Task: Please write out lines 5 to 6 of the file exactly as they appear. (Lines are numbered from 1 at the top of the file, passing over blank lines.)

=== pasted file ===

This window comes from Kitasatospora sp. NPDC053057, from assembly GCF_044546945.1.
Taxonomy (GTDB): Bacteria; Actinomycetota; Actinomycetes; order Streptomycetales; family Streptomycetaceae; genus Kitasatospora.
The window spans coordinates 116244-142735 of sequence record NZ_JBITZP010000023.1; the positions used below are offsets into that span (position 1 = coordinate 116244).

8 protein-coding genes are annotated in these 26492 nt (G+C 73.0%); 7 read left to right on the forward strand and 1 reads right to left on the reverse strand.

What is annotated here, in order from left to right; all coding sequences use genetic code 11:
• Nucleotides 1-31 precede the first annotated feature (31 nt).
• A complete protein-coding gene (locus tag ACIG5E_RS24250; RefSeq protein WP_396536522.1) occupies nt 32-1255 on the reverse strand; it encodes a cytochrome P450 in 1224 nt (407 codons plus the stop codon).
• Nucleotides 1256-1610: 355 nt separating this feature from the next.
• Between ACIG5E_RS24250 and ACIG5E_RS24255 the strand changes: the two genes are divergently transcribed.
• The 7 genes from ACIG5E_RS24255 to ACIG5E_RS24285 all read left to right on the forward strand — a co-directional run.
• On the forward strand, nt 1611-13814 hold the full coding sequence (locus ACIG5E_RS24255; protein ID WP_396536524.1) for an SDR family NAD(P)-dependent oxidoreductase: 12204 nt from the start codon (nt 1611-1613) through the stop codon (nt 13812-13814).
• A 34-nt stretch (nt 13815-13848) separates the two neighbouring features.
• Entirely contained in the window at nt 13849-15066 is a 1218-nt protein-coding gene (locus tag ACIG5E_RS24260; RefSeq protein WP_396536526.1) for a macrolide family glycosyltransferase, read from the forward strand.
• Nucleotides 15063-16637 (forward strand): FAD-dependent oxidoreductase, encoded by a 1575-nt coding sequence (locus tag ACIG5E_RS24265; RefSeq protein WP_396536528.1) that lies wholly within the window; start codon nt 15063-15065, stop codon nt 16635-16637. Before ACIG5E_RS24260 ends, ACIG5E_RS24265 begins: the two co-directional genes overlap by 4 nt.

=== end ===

What is annotated here, in order from left to right; all coding sequences use genetic code 11:
• Nucleotides 1-31 precede the first annotated feature (31 nt).